Green Peppers with Chick-Pea Flour
(Chana na loatwalu marcha nu shak)
2 medium green peppers ½ tsp paprika
(capsicum) ¼ tsp brown sugar
3 Tblsp oil Salt to taste
¼ tsp hing 1 tsp lemon juice
2 tsp ground coriander-cumin ¼ cup chick-pea flour
¼ tsp turmeric 1 Tblsp coriander leaves
1. Wash the green peppers and cut into 1 inch square pieces.
2. In a skillet heat the oil. Remove the skillet from the heat and add all the spices and salt. Mix well and return the skillet to low heat.
3. Add the green peppers and stir well.
4. Cook covered until the green peppers are soft yet crunchy.
5. Add lemon juice and chick-pea flour. Mix thoroughly. Cook for another 5 minutes.
6. Garnish with chopped coriander leaves and serve along with another vegetable as a side dish.
Sweet ‘N Sour Vegetables
3 cups mixed vegetables, bit size pieces (a combination of green beans, carrots,. Cauliflower, celery, snowpeas, yellow squash and zeuchini)
1 Tblsp butter 2 tsp grated ginger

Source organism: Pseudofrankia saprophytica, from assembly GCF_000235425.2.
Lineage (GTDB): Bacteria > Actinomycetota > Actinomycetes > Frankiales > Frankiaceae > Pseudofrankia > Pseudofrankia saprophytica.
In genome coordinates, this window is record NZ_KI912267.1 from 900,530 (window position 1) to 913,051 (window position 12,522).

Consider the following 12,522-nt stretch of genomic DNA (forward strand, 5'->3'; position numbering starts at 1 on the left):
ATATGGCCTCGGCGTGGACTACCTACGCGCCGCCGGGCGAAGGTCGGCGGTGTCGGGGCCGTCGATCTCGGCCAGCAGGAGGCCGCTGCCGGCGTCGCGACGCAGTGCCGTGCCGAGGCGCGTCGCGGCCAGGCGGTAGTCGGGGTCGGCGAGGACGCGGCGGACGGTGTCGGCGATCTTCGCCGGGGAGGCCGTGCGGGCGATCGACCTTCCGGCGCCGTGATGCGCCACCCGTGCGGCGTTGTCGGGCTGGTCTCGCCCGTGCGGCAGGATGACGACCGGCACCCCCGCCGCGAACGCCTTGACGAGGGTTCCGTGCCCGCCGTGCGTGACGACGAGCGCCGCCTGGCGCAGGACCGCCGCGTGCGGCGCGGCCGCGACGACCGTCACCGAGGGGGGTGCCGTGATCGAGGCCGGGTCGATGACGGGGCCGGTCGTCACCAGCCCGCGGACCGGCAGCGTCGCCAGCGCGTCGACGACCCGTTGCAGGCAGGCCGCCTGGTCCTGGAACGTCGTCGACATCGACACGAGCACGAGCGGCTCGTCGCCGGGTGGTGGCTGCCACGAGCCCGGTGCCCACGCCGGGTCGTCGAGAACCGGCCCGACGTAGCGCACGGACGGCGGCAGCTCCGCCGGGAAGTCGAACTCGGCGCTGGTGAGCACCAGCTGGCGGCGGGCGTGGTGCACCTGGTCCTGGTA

½ cup apple juice Salt to taste
2 tsp ground coriander-cumin 1 medium size tomato chopped
1 tsp paprika 2 Tblsp coriander leaves chopped
¼ tsp hing 1 Tblsp lemon juice
¼ tsp turmeric
1. In a large saucepan add all the vegetable, butter, apple juice, all the dry spices and salt and bring to a boil. Lower the heat and cook covered for 15 minutes or until; vegetables are tender.
2. Add tomato, coriander leaves, lemon juice and cook for 10 minutes.
If you do not have fresh ginger,. Substitute with ground ginger: 1 Tblsp=14 tsp ground ginger.
Potato Peas Masala
1 cup ½ inch cubes paneer, deep fried
3 medium boiled peeled potatoes cut into 1 inch cubes